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That’s a great question. I would say that paying attention to what you care about is a really great place to start because everyone cares about different things. So let’s say you are really passionate about animals. Then I would suggest looking at the community around you. See if there’s an animal shelter that you can go get involved with. There might be volunteer opportunities. There might be fundraisers that you can help with. You might be able to just pet some really cute puppies. But find what you’re passionate about and a really good way to figure that out if you’re like. Wells, I don’t even know where to start for that is, do some research into organizations around you or internationally that are doing humanitarian work around the world. Then you might be pulled more towards helping children or helping homelessness women and abuse poverty alleviation. There’s so many great causes around the world that are working to make the world a better place, and the most important thing is to just get started. A lot of people are not sure how, but once you find an organization that you agree with their mission and you sort of click with what they’re doing, you can reach out to them directly and ask them, what can I do?
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And they might tell you, like, you can sponsor a child, or you can come to this event that we’re doing and help us by volunteering. But the most important thing is to just get started and find that initial thing that you feel you really care about.
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Yeah, that’s great advice. I think that there’s a lot of things happening in our communities, around us and across the world, that education is a great place to start and thank goodness for the Internet. Now we have access to stuff that we can see and hear about and maybe start to find some alignment with that in previous generations. You’d have to actually go and physically see it, which is always the better way to really get captivated by what’s going on in the world and to experience that empathy and sympathy for people and be driven to do something about what’s happening in the world. But I think there is a huge advantage in that. I want to talk a little bit about that empathy and seeing as you mentioned when you were younger, just really being exposed to how other kids lived and what it was like and very different than some of the communities I live not far from where you grew up in Aurora, and it is very different. But there are people that are hurting in our communities too. So I want to ask you, Mike, when you given the work that you do, you know, fighting poverty, alleviating hunger, caring for orphans and vulnerable children, tell us a little bit about, you know, that empathy that you have and how do you manage wanting to make a difference everywhere but having limited resources and abilities to do that?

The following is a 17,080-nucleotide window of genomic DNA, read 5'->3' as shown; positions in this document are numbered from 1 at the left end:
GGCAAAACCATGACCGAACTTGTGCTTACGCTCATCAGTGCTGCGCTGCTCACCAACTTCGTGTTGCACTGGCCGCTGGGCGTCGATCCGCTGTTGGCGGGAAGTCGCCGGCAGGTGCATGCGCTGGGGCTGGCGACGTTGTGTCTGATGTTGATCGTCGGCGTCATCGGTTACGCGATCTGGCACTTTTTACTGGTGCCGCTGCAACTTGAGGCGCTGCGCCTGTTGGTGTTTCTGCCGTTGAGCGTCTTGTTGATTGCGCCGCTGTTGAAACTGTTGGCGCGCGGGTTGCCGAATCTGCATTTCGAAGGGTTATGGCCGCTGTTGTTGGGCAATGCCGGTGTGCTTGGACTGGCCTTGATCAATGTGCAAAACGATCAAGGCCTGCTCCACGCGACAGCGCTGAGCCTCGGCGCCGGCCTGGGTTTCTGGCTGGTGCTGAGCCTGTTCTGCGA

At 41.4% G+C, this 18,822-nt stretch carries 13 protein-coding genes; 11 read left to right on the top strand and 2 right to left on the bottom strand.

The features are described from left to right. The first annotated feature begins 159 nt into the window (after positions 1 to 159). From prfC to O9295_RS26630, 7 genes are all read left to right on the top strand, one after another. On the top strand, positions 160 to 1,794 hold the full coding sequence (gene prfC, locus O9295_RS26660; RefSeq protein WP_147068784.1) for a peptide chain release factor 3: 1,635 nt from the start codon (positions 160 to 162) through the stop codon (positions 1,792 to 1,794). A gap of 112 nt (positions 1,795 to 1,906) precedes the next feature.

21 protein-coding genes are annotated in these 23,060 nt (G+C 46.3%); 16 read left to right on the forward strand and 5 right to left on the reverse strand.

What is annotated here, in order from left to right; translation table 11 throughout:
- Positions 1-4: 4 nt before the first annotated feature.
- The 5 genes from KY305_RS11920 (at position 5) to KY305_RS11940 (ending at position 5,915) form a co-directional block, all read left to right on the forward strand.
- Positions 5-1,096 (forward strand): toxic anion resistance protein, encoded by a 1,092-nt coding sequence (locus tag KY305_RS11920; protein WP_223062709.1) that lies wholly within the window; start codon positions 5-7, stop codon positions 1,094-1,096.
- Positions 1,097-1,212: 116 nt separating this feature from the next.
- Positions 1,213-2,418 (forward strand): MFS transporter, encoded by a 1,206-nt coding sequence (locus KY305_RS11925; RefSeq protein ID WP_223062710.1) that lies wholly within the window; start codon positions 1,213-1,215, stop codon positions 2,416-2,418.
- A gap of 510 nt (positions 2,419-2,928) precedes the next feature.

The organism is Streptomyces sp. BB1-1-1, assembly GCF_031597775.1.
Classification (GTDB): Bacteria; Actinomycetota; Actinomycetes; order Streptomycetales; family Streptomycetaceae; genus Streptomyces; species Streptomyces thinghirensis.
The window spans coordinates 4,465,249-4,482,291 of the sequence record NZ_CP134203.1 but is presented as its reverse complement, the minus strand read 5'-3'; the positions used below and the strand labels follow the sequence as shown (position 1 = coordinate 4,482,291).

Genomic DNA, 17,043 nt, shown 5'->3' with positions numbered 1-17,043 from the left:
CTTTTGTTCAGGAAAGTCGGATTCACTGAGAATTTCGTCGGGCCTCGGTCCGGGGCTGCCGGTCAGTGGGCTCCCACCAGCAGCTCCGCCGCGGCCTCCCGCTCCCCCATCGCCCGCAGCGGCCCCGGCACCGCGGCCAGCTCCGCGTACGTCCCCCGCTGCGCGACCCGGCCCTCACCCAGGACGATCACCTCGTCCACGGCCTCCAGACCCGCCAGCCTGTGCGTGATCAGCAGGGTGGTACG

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Talk about how you kind of navigate just that emotional response to what’s going on in the world, wanting to make a difference, but also kind of having a realistic understanding of what you and your organization can do to Mike a difference?
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Yeah, definitely. Well, it’s definitely it’s a challenge because, like you said, you feel like you’re one person, what can you do to make a difference in the world? But that’s the best part, is that once you find something that you’re passionate about and somewhere you want to plug into, it becomes a lot easier to find other people who are also really passionate about that sector of the world. So for me, it was challenging because the things that you’re seeing locally, in your community or globally, they can have a huge impact on you. And emotionally it can be really heavy. And some of the jobs I definitely could not do. Mike being a social worker, I feel like would be so challenging. But then people think my job is hard, so I understand that. But for me, coping with it all is really not getting bogged down with the idea that there’s so much hurt in the world and more focusing on what can I do as one person. And I think I was pretty fortunate because as a child, my parents were really intentional while we were doing all this traveling and I was being exposed to all of these experiences.